Spending on Sure Start has halved in eight years

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New figures show investment in Sure Start has continued to decline with local authority spending on centres falling by £763 million since 2010.


Spending on Sure Start children's centres has fallen by £763m since 2010

New National Audit Office (NAO) figures on the Financial Sustainability of Local Authorities   show that spending on Sure Start has almost halved (-49.6 per cent), with spending falling by £763m between 2010-2017.

During the same period, central government funding of local authorities fell by around 50 per cent, according to the NAO's report.

The latest figures represent a further decline in spending on those provided by the Department in Education last year, which showed local authorities in England spent £658 million less in 2015-16 than they did in 2010-11 on Sure Start and early years.

Data released last year by the Department for Education revealed that more than 370 children's centres have closed since 2010.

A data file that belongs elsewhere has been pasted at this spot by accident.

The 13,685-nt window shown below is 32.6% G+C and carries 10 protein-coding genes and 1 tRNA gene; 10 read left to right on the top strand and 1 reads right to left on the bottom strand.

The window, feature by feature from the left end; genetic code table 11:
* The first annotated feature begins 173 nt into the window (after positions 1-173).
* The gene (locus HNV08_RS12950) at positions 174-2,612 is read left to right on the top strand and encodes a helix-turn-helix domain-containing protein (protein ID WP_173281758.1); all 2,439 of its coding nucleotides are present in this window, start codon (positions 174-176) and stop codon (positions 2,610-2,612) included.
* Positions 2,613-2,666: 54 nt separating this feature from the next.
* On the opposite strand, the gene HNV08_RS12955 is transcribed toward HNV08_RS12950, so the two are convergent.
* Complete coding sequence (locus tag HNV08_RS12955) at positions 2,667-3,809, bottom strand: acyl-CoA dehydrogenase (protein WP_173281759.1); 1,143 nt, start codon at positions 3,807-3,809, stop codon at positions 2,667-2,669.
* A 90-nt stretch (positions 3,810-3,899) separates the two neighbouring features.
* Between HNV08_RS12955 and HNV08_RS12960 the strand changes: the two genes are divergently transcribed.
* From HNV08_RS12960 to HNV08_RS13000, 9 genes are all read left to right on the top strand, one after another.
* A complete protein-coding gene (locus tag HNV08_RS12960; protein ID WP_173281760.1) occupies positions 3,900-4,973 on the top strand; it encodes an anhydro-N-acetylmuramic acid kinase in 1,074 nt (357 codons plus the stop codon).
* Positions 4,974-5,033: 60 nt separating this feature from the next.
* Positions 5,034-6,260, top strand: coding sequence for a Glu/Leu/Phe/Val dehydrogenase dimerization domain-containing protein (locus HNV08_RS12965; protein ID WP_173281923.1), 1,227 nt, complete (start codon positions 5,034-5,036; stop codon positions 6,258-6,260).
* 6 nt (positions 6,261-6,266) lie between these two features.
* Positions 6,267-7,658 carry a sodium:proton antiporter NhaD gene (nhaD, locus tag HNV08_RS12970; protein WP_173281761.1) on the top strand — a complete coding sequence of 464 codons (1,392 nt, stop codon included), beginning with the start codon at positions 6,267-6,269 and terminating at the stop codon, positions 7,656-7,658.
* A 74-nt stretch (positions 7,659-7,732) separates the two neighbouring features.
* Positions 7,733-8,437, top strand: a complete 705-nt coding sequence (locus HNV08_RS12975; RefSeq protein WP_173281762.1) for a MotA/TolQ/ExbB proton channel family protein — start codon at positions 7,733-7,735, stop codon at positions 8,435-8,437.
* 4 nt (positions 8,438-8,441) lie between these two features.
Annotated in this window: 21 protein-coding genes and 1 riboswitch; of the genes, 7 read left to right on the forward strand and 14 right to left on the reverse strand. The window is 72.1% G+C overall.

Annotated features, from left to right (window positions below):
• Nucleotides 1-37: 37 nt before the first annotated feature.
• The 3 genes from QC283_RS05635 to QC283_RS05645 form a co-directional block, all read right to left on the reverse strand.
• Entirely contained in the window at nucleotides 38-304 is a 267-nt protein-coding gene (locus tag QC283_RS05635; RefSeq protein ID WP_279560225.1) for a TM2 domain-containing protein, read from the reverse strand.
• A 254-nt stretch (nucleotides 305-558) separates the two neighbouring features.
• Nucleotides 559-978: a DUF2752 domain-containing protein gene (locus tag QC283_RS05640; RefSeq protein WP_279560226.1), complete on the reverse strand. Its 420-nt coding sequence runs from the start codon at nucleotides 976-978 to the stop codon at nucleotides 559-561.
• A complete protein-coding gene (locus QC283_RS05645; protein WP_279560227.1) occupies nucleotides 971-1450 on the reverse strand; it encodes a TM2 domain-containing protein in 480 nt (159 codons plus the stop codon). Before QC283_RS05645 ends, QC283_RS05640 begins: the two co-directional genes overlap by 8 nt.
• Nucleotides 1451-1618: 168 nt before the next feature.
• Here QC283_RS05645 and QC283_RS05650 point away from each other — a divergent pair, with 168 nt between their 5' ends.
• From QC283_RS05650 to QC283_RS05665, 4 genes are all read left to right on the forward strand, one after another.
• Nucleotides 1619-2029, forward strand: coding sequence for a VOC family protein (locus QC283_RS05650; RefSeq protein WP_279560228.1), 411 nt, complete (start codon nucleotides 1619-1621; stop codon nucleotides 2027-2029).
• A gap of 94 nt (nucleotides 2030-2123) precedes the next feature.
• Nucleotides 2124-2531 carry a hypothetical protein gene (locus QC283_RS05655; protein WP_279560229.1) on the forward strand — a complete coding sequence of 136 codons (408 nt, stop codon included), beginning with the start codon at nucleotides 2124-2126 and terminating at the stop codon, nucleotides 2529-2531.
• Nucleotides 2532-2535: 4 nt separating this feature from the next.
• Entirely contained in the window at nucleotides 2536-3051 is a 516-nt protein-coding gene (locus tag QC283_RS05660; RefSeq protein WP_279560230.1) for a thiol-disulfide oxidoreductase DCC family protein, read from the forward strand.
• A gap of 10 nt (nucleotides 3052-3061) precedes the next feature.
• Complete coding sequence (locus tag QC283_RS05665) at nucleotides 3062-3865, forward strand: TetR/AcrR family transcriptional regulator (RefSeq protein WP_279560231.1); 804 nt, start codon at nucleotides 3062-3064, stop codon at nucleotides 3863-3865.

Asked about cuts to Sure Start centres and parental inclusion programmes this morning by the Education Select Committee, the education secretary Damian Hinds replied, ‘Different local authorities work in different ways. There are still plenty of bricks and mortar. There are other ways to reach families. We have the Innovation Fund working with children’s services.

‘The Government is spending more than any previous Government has on childcare and early years, an extra billion pounds.’

Labour's shadow education secretary Angela Rayner said, 'Despite promising to support hard-working families, the Tories have slashed funding for the services that support our most vulnerable children.

'Parents and children are now paying the price for the Government’s cuts and neglect of early education services like Sure Start.

'The Government should have used the Spring Statement last week to tackle the crisis they have created but yet again they failed to do so. 

'The next Labour Government will invest in Sure Start, building on the success of the last Labour Government by protecting a service that transformed the lives of a generation of children and families.'

A Department for Education spokesperson said, ‘Councils will receive more than £200 billion for local services, including children and young people services, up to 2019-20, with over £9bn being spent on children and young people services in 2016-17.

‘We believe it is up to local councils to decide how to organise and commission services in their areas. They are best placed to understand local needs and how best to meet them, whether using children’s centre buildings, family hubs or delivering services through another model.’

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